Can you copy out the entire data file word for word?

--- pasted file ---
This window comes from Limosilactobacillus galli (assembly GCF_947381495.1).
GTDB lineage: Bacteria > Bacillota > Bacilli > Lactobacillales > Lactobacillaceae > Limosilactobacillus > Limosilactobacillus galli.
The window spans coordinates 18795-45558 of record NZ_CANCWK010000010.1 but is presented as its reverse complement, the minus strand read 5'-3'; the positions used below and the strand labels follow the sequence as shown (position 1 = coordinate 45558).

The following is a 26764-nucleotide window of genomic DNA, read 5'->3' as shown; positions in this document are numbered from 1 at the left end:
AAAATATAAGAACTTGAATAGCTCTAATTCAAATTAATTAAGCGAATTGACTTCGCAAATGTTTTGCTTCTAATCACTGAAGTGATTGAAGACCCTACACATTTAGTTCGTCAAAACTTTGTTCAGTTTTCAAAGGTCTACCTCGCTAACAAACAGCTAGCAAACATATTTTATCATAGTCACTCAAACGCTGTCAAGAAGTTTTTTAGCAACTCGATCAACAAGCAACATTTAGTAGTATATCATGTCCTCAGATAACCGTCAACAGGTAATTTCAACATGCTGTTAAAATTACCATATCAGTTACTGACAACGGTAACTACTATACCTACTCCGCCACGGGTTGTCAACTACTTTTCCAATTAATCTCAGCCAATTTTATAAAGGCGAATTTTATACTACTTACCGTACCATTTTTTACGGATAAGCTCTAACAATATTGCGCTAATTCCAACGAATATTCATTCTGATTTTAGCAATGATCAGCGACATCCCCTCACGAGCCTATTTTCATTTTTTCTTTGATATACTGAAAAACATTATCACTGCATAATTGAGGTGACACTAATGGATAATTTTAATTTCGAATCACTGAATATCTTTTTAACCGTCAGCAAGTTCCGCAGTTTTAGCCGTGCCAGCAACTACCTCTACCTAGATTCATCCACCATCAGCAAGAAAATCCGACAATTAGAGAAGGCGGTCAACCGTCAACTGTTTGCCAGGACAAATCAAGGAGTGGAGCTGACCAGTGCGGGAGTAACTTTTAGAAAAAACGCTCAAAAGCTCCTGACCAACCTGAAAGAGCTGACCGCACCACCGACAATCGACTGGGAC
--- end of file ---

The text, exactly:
This window comes from Limosilactobacillus galli (assembly GCF_947381495.1).
GTDB lineage: Bacteria > Bacillota > Bacilli > Lactobacillales > Lactobacillaceae > Limosilactobacillus > Limosilactobacillus galli.
The window spans coordinates 18795-45558 of record NZ_CANCWK010000010.1 but is presented as its reverse complement, the minus strand read 5'-3'; the positions used below and the strand labels follow the sequence as shown (position 1 = coordinate 45558).

The following is a 26764-nucleotide window of genomic DNA, read 5'->3' as shown; positions in this document are numbered from 1 at the left end:
AAAATATAAGAACTTGAATAGCTCTAATTCAAATTAATTAAGCGAATTGACTTCGCAAATGTTTTGCTTCTAATCACTGAAGTGATTGAAGACCCTACACATTTAGTTCGTCAAAACTTTGTTCAGTTTTCAAAGGTCTACCTCGCTAACAAACAGCTAGCAAACATATTTTATCATAGTCACTCAAACGCTGTCAAGAAGTTTTTTAGCAACTCGATCAACAAGCAACATTTAGTAGTATATCATGTCCTCAGATAACCGTCAACAGGTAATTTCAACATGCTGTTAAAATTACCATATCAGTTACTGACAACGGTAACTACTATACCTACTCCGCCACGGGTTGTCAACTACTTTTCCAATTAATCTCAGCCAATTTTATAAAGGCGAATTTTATACTACTTACCGTACCATTTTTTACGGATAAGCTCTAACAATATTGCGCTAATTCCAACGAATATTCATTCTGATTTTAGCAATGATCAGCGACATCCCCTCACGAGCCTATTTTCATTTTTTCTTTGATATACTGAAAAACATTATCACTGCATAATTGAGGTGACACTAATGGATAATTTTAATTTCGAATCACTGAATATCTTTTTAACCGTCAGCAAGTTCCGCAGTTTTAGCCGTGCCAGCAACTACCTCTACCTAGATTCATCCACCATCAGCAAGAAAATCCGACAATTAGAGAAGGCGGTCAACCGTCAACTGTTTGCCAGGACAAATCAAGGAGTGGAGCTGACCAGTGCGGGAGTAACTTTTAGAAAAAACGCTCAAAAGCTCCTGACCAACCTGAAAGAGCTGACCGCACCACCGACAATCGACTGGGAC